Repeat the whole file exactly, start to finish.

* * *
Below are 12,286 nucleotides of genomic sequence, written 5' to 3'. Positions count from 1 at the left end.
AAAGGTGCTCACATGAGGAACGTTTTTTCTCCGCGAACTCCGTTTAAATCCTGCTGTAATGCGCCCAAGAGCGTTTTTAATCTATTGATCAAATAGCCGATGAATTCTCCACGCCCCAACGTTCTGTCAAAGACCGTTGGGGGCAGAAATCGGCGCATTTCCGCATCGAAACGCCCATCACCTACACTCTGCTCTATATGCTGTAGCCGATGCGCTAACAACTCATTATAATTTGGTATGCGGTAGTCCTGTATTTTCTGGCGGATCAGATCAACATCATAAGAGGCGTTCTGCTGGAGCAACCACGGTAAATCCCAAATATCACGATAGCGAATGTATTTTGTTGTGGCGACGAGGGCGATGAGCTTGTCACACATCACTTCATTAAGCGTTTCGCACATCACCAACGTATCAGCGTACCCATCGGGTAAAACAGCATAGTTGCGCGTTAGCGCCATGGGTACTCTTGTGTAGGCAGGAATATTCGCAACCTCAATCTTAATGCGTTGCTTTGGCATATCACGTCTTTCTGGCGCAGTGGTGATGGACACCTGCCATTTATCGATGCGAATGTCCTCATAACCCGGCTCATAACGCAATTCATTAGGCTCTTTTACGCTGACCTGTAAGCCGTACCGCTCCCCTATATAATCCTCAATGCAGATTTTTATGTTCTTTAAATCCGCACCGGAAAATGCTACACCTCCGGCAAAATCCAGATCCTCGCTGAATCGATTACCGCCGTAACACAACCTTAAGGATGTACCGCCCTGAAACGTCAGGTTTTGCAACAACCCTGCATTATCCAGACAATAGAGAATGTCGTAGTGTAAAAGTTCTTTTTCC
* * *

Below are 12,286 nucleotides of genomic sequence, written 5' to 3'. Positions count from 1 at the left end.
AAAGGTGCTCACATGAGGAACGTTTTTTCTCCGCGAACTCCGTTTAAATCCTGCTGTAATGCGCCCAAGAGCGTTTTTAATCTATTGATCAAATAGCCGATGAATTCTCCACGCCCCAACGTTCTGTCAAAGACCGTTGGGGGCAGAAATCGGCGCATTTCCGCATCGAAACGCCCATCACCTACACTCTGCTCTATATGCTGTAGCCGATGCGCTAACAACTCATTATAATTTGGTATGCGGTAGTCCTGTATTTTCTGGCGGATCAGATCAACATCATAAGAGGCGTTCTGCTGGAGCAACCACGGTAAATCCCAAATATCACGATAGCGAATGTATTTTGTTGTGGCGACGAGGGCGATGAGCTTGTCACACATCACTTCATTAAGCGTTTCGCACATCACCAACGTATCAGCGTACCCATCGGGTAAAACAGCATAGTTGCGCGTTAGCGCCATGGGTACTCTTGTGTAGGCAGGAATATTCGCAACCTCAATCTTAATGCGTTGCTTTGGCATATCACGTCTTTCTGGCGCAGTGGTGATGGACACCTGCCATTTATCGATGCGAATGTCCTCATAACCCGGCTCATAACGCAATTCATTAGGCTCTTTTACGCTGACCTGTAAGCCGTACCGCTCCCCTATATAATCCTCAATGCAGATTTTTATGTTCTTTAAATCCGCACCGGAAAATGCTACACCTCCGGCAAAATCCAGATCCTCGCTGAATCGATTACCGCCGTAACACAACCTTAAGGATGTACCGCCCTGAAACGTCAGGTTTTGCAACAACCCTGCATTATCCAGACAATAGAGAATGTCGTAGTGTAAAAGTTCTTTTTCC